Citroën My Ami Buggy Concept: we drive the one-off tiny off-roader

22 Feb 2022

From the moment we saw the Citroën My Ami Buggy Concept, we’ve fancied a go in it. After all, who wouldn’t want to try an off-road version of a tiny electric quadricycle that’s been beefed up for a spot of beach combing? 

The good news is that we’ve been lucky enough to have driven it. But before you get too jealous, here’s even more good news: you might get to drive it too. Sort of. Because while the My Ami Buggy concept itself will remain a one-off, we’ve heard that Citroën is strongly considering creating a special edition of the Ami that follows the same off-road concept. Hurrah!

For now though, we’ve got out hands on the one-off Citroën My Ami Buggy to enjoy. So what’s it like? Let’s take a close-up look…

Exterior: beefy bull bars and big tyres

The one-off concept is recognisably a Citroën Ami: it retains the same cute styling, identical front and rear bodywork and tiny dimensions. But it’s an Ami that looks like it’s been working out in preparation to spend a weekend exploring with Bear Grylls.

The first significant addition to the Ami Buggy are the chunky off-road ‘mud’ tyres the machine sits on. With the wheel arches also extended and mounted on stylish gold alloy rims they add a bit of height, and certainly beef up the machine’s presence. As an added bonus, there’s a spare mounted on the roof, adding even more presence.

The rugged tone established by those wheels is continued with chunky bull bars and protective headlight grilles. There’s also a roof rack and a roof-mounted LED light bar, which is intended both to boost visibility in bad conditions and as a useful light for campfire gatherings in the dark.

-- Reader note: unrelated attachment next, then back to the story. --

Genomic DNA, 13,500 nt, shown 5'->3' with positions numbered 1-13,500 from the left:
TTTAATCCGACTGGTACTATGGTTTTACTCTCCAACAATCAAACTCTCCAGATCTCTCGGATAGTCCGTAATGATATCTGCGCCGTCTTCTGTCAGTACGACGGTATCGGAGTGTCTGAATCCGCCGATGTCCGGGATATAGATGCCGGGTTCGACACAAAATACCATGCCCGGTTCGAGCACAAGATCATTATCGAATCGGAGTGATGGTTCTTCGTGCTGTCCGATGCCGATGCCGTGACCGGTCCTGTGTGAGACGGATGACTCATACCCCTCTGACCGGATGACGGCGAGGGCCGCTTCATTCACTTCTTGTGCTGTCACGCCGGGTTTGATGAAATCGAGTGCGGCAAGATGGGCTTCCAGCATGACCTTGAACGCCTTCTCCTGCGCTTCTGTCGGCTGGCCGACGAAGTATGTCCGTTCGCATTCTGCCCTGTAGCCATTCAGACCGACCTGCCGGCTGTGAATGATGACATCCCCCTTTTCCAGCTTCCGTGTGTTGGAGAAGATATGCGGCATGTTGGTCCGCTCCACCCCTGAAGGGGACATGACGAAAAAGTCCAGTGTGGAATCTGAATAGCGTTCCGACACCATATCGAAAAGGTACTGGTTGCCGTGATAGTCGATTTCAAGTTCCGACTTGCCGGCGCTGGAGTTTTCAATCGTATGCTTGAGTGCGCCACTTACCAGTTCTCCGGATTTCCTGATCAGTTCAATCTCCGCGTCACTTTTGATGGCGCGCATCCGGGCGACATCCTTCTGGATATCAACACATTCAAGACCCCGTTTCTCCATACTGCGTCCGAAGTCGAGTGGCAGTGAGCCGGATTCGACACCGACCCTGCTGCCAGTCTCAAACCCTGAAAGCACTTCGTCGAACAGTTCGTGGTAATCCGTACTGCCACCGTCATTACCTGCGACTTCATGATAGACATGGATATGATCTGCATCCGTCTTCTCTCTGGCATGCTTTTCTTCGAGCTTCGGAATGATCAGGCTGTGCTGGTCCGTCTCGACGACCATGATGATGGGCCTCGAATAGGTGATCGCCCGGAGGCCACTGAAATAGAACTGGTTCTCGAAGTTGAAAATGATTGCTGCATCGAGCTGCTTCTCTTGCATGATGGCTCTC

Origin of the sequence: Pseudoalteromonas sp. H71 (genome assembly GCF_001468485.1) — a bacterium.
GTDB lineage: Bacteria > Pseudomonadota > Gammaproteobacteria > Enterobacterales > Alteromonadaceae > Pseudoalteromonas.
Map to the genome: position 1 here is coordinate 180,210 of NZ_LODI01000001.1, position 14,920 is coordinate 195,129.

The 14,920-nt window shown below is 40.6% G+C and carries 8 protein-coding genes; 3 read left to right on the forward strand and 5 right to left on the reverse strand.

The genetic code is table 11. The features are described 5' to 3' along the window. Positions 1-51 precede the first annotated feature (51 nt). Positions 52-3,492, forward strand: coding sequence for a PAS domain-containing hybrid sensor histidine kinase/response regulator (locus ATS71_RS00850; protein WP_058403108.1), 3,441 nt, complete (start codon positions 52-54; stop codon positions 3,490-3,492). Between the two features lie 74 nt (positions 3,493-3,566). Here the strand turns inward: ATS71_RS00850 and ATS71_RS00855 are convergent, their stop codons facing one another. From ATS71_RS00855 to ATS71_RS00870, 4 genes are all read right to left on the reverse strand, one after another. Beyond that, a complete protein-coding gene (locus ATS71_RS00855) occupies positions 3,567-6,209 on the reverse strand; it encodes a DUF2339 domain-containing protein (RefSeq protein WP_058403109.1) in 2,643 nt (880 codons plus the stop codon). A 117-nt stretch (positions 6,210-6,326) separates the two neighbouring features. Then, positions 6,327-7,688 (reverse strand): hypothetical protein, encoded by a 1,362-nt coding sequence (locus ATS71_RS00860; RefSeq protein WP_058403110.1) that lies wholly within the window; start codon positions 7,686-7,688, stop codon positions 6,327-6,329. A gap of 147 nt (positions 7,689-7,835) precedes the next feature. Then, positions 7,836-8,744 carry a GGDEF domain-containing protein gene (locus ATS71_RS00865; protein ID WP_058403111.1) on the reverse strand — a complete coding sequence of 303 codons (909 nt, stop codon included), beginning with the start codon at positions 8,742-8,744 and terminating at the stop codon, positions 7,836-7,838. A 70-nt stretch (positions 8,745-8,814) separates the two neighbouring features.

The other big design change is about what’s missing: there are no doors. Actually, that’s not quite true. While the doors have been removed, Citroën has used the door mechanism to mount a pair of small side protection frames, which can each house a small storage bag. While those frames do open to give easier access, we found it was easier just to clamber over them, Dukes of Hazzard-style. 

To offer some protection from the element, there are removable rainproof panels, apparently inspired by similar features on the Citroën Mehari. They can be fixed to the bodywork using big zips. We won’t lie, though: they’re not exactly straightforward to fit.


There are lots of other neat exterior styling touches, from the speckled effect in the black paint that gives it a bit of sheen, to the words ‘pilot’ and ‘co-pilot’ painted on the roof line on each side, and arrows showing the airflow direction on the underside of the small spoiler. Yes, they sound a bit cheesy, but when you actually see them on the concept they actually work.

Another neat touch: the charging cable is actually attached to the car through an extendable cable that’s next to the passenger door. Because it’s been designed for France, it features a two-pin European plug, and since we forgot to pack an adaptor we were unable to test out how well it worked. Although the cable was a bit of a nightmare to wind back in. 

Interior: there’s a bum bag on the steering wheel

The interior of the Ami Buggy isn’t particularly fancy. But then the interior of the Ami isn’t particularly fancy. This isn’t really a machine designed to be fancy, though: it’s all about affordable personal transport. And, frankly, if you’re going to take your Ami Buggy to the beach, you want a practical, hard-wearing interior that can cope with getting filled with sand and dirt.

The seats feature a new version of Citroen’s Advanced Comfort technology. Which basically means they get lots of extra supportive foam – 70mm, compared to 35mm in a regular Ami. The seats are actually designed to be removed – we didn’t try this, since we struggle with even the most basic Ikea flatpacks – so they can be washed or swapped easily.